You’re on mute
Date: 26th May 2021
In July Heidi Crowter will be taking her Downright Discrimination Case to the High Court. Heidi is asking the UK Government to change the law that allows babies with Down’s Syndrome to be aborted up to birth. Here our Chief Executive, Eddie McConnell shares his views.
It has become, probably, the term that most defines the virtual world we have all inhabited these past 12-14 months.
When it happens to me, I immediately feel a wee bit embarrassed as I fumble to activate the cursor and locate that microphone symbol that, once enabled, brings me immediately back into a world where I can be heard, once again.
Imagine, however, if no one in that meeting did you the kindness of letting you know that you couldn’t be heard. The value of your contribution and your opportunity to connect with the world would be lost, forever.
I often wonder what babies with a confirmed diagnosis of Down’s syndrome, who can be legally terminated right up to birth, would say if we took them off mute.
I also wonder how many of you might elect to stop reading this blog at this point. Please, I ask you, stay with this – there’s an important story to be told that, admittedly, involves a difficult and uncomfortable truth:
Despite the legal limit for the termination of an unborn child being 24 weeks, the genetic condition that is Down’s Syndrome can be viewed as a ‘life-threatening’ condition that can negate the 24-week limit and means that an unborn child with Down’s syndrome can be terminated right up to the moment of birth. There is nothing life-threatening about a baby with Down’s syndrome, they are universally acknowledged as life-enhancing and life-affirming.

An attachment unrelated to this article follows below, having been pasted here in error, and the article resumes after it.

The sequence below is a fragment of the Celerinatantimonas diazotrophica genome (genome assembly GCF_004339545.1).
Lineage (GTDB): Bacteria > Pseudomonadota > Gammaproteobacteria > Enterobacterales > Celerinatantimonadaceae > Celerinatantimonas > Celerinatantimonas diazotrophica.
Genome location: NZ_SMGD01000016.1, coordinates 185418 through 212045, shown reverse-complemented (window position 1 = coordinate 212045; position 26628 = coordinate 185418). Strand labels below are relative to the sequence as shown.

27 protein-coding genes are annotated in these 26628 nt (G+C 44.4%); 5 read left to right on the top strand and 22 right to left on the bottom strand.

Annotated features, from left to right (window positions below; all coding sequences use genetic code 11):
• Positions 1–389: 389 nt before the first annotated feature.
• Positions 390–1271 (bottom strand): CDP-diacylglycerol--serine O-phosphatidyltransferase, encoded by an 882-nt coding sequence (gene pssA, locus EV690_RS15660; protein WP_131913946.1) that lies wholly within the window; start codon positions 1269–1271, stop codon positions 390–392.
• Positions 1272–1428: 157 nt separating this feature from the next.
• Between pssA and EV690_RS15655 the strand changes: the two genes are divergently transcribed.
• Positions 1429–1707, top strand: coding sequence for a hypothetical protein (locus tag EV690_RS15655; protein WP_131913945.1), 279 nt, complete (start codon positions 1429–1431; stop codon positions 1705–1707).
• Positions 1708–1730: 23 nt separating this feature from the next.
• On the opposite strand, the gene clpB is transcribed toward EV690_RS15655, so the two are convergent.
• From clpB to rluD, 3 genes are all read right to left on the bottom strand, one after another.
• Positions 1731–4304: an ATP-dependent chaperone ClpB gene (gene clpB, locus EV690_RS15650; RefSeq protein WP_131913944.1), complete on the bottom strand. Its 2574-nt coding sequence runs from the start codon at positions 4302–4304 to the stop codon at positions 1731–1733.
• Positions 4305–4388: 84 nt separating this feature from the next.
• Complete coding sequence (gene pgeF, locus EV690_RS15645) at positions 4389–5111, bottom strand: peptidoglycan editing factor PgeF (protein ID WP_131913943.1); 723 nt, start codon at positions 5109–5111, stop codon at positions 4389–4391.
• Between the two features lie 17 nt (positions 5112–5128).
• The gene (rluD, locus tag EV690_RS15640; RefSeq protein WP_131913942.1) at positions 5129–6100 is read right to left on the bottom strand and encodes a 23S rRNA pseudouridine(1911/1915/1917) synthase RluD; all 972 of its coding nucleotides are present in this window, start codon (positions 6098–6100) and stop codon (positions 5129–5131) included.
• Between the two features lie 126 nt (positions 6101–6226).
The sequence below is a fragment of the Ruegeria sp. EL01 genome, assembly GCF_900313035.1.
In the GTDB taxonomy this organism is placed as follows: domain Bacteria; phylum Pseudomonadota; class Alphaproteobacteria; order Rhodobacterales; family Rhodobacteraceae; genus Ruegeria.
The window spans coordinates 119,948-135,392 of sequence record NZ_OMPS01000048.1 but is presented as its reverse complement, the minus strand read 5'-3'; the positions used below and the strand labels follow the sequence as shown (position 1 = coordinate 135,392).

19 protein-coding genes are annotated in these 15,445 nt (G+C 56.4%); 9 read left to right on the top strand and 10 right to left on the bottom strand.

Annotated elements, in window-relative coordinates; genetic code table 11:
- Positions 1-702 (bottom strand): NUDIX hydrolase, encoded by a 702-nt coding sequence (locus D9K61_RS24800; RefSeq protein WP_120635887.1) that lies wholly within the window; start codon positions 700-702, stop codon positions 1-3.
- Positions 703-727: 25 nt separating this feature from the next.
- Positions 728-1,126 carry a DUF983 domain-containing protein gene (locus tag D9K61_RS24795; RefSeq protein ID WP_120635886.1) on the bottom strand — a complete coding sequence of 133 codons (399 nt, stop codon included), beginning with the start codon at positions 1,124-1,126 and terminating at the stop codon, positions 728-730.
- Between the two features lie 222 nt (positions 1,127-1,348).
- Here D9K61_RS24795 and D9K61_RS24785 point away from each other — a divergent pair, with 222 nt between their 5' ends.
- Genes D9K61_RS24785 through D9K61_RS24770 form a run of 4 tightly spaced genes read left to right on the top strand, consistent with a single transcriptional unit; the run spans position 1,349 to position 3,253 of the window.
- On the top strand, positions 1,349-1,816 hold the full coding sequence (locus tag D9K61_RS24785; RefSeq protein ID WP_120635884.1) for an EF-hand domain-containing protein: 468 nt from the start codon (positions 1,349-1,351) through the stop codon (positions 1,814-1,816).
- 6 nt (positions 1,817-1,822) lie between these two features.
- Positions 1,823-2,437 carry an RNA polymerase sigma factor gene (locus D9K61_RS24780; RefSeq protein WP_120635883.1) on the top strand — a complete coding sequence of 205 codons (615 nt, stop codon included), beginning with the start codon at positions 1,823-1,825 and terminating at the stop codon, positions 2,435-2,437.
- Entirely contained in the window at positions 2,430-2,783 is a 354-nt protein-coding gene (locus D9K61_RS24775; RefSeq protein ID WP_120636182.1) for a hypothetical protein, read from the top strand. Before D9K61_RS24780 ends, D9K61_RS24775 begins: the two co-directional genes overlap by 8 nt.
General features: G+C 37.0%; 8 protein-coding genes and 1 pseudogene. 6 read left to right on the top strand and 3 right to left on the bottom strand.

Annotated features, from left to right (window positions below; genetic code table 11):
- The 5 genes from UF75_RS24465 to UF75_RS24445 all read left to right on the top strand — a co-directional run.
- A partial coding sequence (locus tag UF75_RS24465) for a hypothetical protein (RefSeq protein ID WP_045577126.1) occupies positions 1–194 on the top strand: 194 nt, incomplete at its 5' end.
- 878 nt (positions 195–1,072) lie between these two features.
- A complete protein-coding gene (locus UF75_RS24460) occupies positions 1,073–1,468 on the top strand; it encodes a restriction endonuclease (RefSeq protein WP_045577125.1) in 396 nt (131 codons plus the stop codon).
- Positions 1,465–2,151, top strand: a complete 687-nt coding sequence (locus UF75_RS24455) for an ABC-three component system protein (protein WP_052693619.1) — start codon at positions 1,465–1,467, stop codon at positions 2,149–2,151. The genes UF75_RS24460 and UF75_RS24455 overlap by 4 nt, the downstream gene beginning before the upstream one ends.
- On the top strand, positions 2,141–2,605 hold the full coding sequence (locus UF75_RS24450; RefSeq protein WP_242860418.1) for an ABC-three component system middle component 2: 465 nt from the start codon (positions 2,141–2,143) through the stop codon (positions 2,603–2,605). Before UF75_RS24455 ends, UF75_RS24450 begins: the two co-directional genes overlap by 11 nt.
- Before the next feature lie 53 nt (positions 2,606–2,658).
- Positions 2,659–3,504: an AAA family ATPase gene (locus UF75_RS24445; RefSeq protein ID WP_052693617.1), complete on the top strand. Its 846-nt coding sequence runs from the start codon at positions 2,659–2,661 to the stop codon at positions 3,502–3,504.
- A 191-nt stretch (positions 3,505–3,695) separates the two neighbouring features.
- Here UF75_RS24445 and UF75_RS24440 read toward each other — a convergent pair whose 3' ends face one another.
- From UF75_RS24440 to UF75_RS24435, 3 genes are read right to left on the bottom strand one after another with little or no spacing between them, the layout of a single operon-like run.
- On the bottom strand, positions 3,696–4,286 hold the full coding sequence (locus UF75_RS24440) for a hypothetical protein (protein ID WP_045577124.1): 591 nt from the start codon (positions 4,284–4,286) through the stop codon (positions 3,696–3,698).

So, while unborn children with Down’s syndrome remain on mute, others must speak out.
This is why I stand shoulder to shoulder with the courageous Heidi Crowter who in July will take on the might of the establishment, the UK Government, in a court case that calls out the discrimination and injustice of unborn children with Down’s Syndrome being terminated after the 24-week limit, just because they have an extra chromosome.
She calls it ‘Downright Discrimination’ and she’s not wrong.
There is a beautiful and compelling simplicity in her argument: having someone with Down’s syndrome in your life is your opportunity to grow deeply in your appreciation of everything that is about love and kindness, compassion and empathy. There is also a chilling nuance to her position: “Please stop telling me that I’m a burden, that I am unlikely to achieve anything, that I would be better off not being born.”
It simply can’t be right that the perceived and suggested inconvenience of a baby diagnosed with Down’s syndrome can be offered as a justification for termination beyond the legal limit of 24 weeks. There is nothing perilous and life-threatening about having an extra chromosome. Yes, there can be challenges ahead, just as there are with all children growing up in a world that doesn’t fully honour their rights and value their contribution. But none of that can justify the downright discrimination that is taking place.
So, I’m with Heidi.
Will you join me please by shining a light on this unacceptable situation, following the court case and spreading the word. If you are able, you can also make a donation to help with the costs of this court case.
And, for the avoidance of doubt, this is not a blog about pro-life and neither is it about a woman’s right to choose. This is about tackling prejudice and discrimination about my friends with an extra chromosome. I am pro Down’s syndrome.
Heidi Crowter initiated a legal challenge against the UK Government over the practice of the 1967 Abortion Act that allows unborn babies with Down’s syndrome to be aborted right up to birth, beyond the 24-week legal limit. The Downright Discrimination Court Case has now been set for the High Court on 6/7 July 2021. You can read more about Heidi and the case here: https://www.bbc.co.uk/news/uk-england-coventry-warwickshire-57089602 and make a donation to her via Crowd Justice here: https://www.crowdjustice.com/case/downrightdiscrimination/
Eddie McConnell is Chief Executive of Down’s Syndrome Scotland and he is the parent of a young man with Down’s syndrome.